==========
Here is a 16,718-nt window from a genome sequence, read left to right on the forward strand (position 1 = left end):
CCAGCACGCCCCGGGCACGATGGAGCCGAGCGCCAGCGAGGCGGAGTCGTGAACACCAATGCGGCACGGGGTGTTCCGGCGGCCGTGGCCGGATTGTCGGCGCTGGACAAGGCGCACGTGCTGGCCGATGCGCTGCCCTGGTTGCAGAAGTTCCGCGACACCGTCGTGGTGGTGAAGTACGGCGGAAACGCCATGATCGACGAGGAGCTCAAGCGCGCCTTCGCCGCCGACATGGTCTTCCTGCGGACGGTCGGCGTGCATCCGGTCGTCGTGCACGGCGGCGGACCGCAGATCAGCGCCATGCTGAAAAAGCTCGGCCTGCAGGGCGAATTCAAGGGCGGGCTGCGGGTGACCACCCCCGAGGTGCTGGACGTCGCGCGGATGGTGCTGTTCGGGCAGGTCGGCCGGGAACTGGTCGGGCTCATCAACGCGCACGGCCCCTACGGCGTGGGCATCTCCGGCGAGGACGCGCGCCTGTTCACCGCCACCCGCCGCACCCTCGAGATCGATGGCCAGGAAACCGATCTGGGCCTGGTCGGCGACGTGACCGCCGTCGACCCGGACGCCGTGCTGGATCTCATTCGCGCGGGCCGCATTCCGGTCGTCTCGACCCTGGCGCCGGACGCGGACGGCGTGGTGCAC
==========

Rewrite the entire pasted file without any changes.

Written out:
Here is a 16,718-nt window from a genome sequence, read left to right on the forward strand (position 1 = left end):
CCAGCACGCCCCGGGCACGATGGAGCCGAGCGCCAGCGAGGCGGAGTCGTGAACACCAATGCGGCACGGGGTGTTCCGGCGGCCGTGGCCGGATTGTCGGCGCTGGACAAGGCGCACGTGCTGGCCGATGCGCTGCCCTGGTTGCAGAAGTTCCGCGACACCGTCGTGGTGGTGAAGTACGGCGGAAACGCCATGATCGACGAGGAGCTCAAGCGCGCCTTCGCCGCCGACATGGTCTTCCTGCGGACGGTCGGCGTGCATCCGGTCGTCGTGCACGGCGGCGGACCGCAGATCAGCGCCATGCTGAAAAAGCTCGGCCTGCAGGGCGAATTCAAGGGCGGGCTGCGGGTGACCACCCCCGAGGTGCTGGACGTCGCGCGGATGGTGCTGTTCGGGCAGGTCGGCCGGGAACTGGTCGGGCTCATCAACGCGCACGGCCCCTACGGCGTGGGCATCTCCGGCGAGGACGCGCGCCTGTTCACCGCCACCCGCCGCACCCTCGAGATCGATGGCCAGGAAACCGATCTGGGCCTGGTCGGCGACGTGACCGCCGTCGACCCGGACGCCGTGCTGGATCTCATTCGCGCGGGCCGCATTCCGGTCGTCTCGACCCTGGCGCCGGACGCGGACGGCGTGGTGCAC